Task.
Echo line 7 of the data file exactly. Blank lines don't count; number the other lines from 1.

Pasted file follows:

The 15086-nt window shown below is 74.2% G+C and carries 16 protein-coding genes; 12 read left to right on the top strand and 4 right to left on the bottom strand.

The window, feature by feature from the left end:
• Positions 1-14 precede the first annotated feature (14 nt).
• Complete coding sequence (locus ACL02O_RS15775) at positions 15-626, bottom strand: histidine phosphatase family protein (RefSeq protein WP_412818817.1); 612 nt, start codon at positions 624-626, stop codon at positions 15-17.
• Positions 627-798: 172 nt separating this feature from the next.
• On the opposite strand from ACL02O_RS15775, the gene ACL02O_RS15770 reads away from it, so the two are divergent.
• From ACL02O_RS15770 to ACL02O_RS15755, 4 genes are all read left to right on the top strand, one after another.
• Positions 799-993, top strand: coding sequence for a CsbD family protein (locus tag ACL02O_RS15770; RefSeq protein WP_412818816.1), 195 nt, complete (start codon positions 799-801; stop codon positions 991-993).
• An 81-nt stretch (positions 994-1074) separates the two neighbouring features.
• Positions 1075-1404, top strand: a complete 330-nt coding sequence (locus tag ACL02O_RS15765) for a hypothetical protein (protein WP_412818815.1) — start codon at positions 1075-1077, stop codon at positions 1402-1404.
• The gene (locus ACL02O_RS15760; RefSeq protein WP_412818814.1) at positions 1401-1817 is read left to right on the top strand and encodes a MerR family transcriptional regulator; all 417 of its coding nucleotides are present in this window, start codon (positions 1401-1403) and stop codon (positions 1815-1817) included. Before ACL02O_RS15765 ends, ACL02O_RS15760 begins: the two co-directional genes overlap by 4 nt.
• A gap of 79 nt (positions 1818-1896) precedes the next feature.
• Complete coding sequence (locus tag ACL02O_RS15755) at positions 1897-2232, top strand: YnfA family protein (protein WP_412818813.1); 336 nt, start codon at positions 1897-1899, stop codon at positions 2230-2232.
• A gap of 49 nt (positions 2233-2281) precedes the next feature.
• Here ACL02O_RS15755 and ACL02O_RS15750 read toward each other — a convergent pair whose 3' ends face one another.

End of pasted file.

• From ACL02O_RS15770 to ACL02O_RS15755, 4 genes are all read left to right on the top strand, one after another.